Posted: Wednesday, August 28, 2019 11:20 am | Updated: 12:35 pm, Wed Aug 28, 2019.
OCEAN CITY – Erik Swanson of East Coast Falcons of Lodi brought Ozzy, a Eurasian eagle owl, to council chambers Aug. 22.
Gluttonous gulls poaching food from people prompted complaints earlier this summer. Visitors and locals, tired of dive-bombing gulls grabbing pizza and French fries, called on the city to abate the ravenous birds, whose diets normally consist of shellfish and other marine creatures.
Mayor Jay Gillian said the “final straw” for him came when he witnessed a gull attack a child on the Boardwalk this summer.
The city needed a quick solution and hired East Coast Falcons for $65,100 to abate aggressive gulls island-wide. On Aug. 3, the falconers commenced with their bird abatement operation.
The city is paying East Coast Falcons, which uses falcons, hawks and owls to frighten gulls away from the crowded beaches and Boardwalk, $2,100 per day to run the program until Labor Day, Sept. 2.
The hawks and the owl are being flown over the Boardwalk and adjacent beach, while the falcon soars up to 2,000 feet in the air and covers the entire island.
The birds operate from 10 a.m. to 10 p.m. every day.
City Business Administrator George Savastano trumpeted the gull abatement program as “pretty successful.”
“We’ve gotten a fair amount of positive feedback,” Savastano said.
City Public Information Officer Doug Bergen said he usually receives contentious feedback on a number of issues, but the gull abatement program has received “100 percent positive” coverage.
“People are very excited about the success of this program,” Bergen said. “People are very excited by the effectiveness of the idea they can go to the beach and boardwalk and eat.”
He said over 80 media outlets including the New York Times, Washington Post, Austin Globe, San Francisco Chronicle have reported on Ocean City’s bird abatement efforts.
“I can say that from Dublin, Ireland to Auckland, New Zealand, Ocean City and the success of this program has been front and center. If you try to calculate the value of that kind of exposure I would say it would amount to a hundreds of thousands of dollars easily, far exceeding the money we spent on this,” Bergen said.
Swanson, with Ozzy perched on his arm, explained those concerned that the raptors were harming the gulls have been educated as to the program’s intentions: to frighten away and not maim or kill any birds.
“The gulls are still here. They’re just where they should be. They’re out in the ocean,” Swanson said. “One of the residents that I met that claimed to be a 20 year resident on the island said that for the first time he saw the gulls fish out in the water which is exactly what we wanted them to do.”
Swanson said the raptors have stopped gulls from harassing people on the beach and Boardwalk.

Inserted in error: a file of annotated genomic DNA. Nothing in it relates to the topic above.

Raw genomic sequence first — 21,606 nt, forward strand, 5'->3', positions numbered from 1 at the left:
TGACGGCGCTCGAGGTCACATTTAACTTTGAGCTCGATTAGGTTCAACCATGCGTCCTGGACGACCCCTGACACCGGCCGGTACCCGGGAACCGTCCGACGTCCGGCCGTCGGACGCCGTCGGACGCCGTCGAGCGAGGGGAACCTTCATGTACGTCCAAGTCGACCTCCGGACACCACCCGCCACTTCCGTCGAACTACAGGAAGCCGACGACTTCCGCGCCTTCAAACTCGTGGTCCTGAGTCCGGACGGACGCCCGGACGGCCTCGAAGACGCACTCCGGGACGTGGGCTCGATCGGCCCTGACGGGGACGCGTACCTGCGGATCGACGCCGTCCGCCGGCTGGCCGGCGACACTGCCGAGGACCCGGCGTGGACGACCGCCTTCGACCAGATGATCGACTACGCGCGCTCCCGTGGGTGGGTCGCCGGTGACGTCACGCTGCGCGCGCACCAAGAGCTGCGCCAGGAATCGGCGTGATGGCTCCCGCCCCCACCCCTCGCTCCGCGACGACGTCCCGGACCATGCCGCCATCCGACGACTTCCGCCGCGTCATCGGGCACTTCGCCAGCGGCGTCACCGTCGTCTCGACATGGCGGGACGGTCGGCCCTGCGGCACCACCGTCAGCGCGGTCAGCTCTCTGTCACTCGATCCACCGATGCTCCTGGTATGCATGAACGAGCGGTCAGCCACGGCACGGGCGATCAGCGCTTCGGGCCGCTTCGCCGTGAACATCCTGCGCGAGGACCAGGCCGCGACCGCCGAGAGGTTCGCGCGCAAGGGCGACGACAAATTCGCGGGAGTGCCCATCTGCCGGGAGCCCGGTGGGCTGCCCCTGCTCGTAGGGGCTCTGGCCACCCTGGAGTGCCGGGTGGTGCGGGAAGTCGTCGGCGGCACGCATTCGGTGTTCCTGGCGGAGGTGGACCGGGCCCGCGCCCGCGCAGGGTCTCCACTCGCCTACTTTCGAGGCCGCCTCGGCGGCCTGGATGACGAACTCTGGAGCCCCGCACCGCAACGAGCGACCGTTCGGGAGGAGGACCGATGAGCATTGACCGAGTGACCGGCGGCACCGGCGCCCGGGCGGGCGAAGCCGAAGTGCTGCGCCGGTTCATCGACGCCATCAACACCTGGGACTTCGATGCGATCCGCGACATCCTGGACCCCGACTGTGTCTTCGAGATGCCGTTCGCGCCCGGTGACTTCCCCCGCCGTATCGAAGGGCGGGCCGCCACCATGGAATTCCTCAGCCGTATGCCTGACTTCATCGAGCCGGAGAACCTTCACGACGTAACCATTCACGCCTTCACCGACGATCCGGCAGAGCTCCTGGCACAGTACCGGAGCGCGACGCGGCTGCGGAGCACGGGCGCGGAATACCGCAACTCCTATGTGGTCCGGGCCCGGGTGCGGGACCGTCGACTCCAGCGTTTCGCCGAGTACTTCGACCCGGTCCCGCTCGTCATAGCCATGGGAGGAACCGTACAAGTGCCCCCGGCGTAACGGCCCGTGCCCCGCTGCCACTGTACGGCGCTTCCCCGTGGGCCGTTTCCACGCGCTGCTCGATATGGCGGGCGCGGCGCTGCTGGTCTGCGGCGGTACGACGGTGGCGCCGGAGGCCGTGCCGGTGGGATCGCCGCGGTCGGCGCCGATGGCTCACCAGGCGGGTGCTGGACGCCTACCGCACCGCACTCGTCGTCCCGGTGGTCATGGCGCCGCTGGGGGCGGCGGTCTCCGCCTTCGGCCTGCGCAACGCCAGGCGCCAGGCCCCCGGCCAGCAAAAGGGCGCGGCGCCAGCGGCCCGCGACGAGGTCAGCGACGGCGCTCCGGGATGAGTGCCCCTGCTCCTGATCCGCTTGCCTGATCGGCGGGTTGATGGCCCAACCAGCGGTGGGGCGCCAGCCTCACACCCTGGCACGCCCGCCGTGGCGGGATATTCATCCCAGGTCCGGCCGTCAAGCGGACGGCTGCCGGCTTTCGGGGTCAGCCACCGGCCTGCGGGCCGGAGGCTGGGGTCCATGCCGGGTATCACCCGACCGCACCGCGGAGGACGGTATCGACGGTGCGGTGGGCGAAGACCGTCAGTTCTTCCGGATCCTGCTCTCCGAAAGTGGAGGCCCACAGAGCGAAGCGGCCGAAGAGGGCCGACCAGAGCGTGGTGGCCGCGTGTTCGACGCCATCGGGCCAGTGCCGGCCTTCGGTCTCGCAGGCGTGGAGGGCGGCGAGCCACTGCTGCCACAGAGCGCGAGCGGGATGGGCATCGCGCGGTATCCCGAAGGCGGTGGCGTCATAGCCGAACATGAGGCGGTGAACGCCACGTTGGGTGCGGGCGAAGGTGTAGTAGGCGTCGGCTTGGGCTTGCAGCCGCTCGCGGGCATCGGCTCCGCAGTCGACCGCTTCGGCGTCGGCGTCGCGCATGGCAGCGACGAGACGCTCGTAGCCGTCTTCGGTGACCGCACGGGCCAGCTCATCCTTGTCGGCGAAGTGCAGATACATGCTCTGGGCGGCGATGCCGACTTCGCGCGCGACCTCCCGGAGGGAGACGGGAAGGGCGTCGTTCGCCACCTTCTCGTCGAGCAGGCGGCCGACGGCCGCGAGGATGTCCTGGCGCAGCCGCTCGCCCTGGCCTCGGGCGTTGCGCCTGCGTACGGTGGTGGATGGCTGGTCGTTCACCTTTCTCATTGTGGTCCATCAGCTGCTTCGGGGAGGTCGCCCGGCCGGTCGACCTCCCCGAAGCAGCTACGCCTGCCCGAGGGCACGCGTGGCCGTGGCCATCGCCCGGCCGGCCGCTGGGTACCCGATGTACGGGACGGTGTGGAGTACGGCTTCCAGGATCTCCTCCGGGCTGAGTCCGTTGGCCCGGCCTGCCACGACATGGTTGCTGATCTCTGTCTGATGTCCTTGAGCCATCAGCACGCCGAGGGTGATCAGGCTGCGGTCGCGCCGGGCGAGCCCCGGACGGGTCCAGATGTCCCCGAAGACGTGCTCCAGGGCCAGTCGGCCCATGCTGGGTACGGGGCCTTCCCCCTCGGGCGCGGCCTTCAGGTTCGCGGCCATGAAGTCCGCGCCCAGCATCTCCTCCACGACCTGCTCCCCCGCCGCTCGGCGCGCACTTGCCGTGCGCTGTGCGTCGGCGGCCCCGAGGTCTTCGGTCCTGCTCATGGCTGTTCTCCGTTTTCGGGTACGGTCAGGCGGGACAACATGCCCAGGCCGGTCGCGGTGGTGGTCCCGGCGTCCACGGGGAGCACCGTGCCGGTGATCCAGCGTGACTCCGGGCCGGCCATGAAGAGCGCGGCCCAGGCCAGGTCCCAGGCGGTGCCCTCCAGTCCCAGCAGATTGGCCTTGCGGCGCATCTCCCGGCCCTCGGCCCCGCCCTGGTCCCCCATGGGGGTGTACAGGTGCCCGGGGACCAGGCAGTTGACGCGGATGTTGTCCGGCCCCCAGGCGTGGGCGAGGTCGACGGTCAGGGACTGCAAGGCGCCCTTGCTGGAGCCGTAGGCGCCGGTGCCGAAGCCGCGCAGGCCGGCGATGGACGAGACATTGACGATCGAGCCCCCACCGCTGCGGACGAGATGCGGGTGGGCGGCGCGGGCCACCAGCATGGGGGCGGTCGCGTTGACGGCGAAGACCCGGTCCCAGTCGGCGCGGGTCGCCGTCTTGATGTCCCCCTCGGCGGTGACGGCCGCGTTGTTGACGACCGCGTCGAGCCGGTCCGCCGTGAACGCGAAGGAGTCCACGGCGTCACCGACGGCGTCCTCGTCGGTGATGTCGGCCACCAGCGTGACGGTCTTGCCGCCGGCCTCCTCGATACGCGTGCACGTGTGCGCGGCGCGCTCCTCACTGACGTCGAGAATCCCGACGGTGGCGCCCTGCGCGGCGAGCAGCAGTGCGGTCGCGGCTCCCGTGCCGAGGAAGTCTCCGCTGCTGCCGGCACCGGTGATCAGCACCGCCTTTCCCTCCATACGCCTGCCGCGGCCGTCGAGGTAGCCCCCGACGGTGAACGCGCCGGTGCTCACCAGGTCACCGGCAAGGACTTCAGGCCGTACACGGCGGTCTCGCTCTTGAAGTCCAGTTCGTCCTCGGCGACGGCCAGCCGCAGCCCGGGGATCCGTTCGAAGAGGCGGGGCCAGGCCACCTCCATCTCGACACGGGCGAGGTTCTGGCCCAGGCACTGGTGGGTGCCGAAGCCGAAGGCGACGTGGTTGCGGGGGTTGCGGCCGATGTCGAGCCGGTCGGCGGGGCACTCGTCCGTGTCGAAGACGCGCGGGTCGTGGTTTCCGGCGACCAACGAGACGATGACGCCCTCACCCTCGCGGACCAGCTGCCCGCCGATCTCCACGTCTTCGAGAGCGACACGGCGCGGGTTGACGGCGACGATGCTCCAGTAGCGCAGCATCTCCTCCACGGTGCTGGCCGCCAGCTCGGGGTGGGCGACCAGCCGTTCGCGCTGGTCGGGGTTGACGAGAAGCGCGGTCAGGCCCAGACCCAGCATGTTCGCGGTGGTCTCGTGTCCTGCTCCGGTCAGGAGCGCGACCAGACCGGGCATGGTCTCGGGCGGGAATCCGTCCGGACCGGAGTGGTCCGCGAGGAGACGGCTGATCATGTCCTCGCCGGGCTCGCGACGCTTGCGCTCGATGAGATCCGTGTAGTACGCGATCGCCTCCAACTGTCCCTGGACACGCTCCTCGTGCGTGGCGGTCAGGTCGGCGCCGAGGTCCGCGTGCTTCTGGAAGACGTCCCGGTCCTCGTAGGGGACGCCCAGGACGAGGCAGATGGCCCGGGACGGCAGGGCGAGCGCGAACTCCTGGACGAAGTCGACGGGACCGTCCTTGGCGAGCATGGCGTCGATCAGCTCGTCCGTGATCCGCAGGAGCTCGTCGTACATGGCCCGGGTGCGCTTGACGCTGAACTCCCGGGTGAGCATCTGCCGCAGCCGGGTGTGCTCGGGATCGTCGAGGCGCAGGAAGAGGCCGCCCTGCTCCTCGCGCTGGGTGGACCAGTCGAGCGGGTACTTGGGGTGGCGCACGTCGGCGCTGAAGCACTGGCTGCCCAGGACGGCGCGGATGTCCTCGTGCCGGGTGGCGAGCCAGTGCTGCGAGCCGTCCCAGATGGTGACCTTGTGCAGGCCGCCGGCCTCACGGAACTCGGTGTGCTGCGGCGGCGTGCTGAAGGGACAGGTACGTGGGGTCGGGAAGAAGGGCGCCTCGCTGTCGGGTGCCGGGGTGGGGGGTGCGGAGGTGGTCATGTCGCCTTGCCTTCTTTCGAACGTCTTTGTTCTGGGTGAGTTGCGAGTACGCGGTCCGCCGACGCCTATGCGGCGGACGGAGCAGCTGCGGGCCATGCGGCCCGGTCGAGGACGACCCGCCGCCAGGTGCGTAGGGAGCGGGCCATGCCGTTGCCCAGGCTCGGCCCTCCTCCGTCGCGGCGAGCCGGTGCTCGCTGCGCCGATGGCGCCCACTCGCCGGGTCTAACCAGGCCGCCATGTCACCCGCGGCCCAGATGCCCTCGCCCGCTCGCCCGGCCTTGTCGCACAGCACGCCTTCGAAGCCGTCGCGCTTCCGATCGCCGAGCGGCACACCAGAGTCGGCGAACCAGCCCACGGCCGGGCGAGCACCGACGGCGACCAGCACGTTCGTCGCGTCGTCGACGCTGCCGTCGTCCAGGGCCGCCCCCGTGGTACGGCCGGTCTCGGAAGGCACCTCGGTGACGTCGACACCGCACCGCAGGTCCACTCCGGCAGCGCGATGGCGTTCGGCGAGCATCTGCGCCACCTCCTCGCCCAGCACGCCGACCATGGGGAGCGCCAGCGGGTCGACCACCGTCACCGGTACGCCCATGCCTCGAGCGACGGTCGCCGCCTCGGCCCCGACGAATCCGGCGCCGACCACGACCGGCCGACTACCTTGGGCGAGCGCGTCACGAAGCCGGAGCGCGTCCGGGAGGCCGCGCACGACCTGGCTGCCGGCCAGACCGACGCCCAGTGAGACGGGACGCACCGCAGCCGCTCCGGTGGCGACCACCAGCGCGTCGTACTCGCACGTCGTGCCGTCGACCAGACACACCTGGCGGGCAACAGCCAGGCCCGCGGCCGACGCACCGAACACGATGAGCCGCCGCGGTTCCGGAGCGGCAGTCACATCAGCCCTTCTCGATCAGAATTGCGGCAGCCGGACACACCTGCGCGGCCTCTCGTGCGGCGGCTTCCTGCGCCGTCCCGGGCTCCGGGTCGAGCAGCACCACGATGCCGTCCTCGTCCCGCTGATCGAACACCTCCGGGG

“I never really realized how important it is to somebody to be able to stop and eat their food in peace,” Swanson said. “I never realized eating pizza and French fries on the Boardwalk could be so important to somebody.”
Swanson noted when Ozzy works the Boardwalk, “every seagull leaves.”
“An owl is probably – if you’re a bird – it’s Dracula,” Swanson said. “You don’t know where he’s going to come from, you’ll never hear him, you’ll never see him.”
Ozzy’s sharp talons, mesmerizing gaze and sharp beak make him a formidable sight. Perched on Swanson’s glove, Ozzy spread his wings and showed how intimidating he was to gulls. Gillian jokingly remarked how the owl’s stare “freaks me out.”
Swanson said he’s heard people have come to Ocean City to see the raptors and listens to their horror stories about being attacked by gulls. He said Ocean City is the first seashore community to use falconers for gull abatement.
“I have a feeling you may have opened a door for other falconers in other shore communities which would be good,” Swanson told council.
Gillian said keeping grabby gulls off the Boardwalk was a quality of life and public safety issue.
“I’m getting phone calls from the grandparents saying I can bring my kids up and I’m not scared to come up on the boardwalk,” Gillian said. “It has to be a horrible feeling to be in your home now and know that on beautiful nights you’re afraid to go up on the boardwalk.”
Gillian called hiring the falconers “a beginning” to addressing complaints on the boardwalk. He is in talks with the Boardwalk Merchants Association on possibly enclosing boardwalk trash containers.
“We have to cover our containers. We have to stop feeding wildlife because we think it’s cute,” Gillian said.
He noted that he’s glad people aren’t afraid to walk on the boardwalk.
“I think we’ve made a lot of people feel a lot safer,” Gillian said. “These birds seem very good.”
Gillian said the publicity has been positive over the program.
“We spend so much money to try to promote Ocean City, but here’s something that’s a good thing. The money that were spending on this we’ve gotten it back tenfold,” Gillian said.
Council peppered Swanson with questions about the program’s details and effectiveness.
Councilwoman Karen Bergman said she’s heard from others what a difference the beach and boardwalk is today.
“I sat on the beach on Monday and saw two gulls. I just couldn’t believe it. It was such a difference,” Bergman said.
Councilman Keith Hartzell thanked Swanson for responding to Ocean City’s need.
“I knew it was working, we just didn’t see you and see you handle the birds and the level of professionalism and the knowledge you have makes me feel better and confident,” Hartzell said.
Swanson said the falcons are flown in the mornings and cover the island, followed by the hawks that work the boardwalk or individual areas, while the owl works “night patrol.”
Councilman Bob Barr asked if the gulls learn not to get too close to the boardwalk after encountering the raptors. Swanson said the gulls would return to the boardwalk if the raptors aren’t there.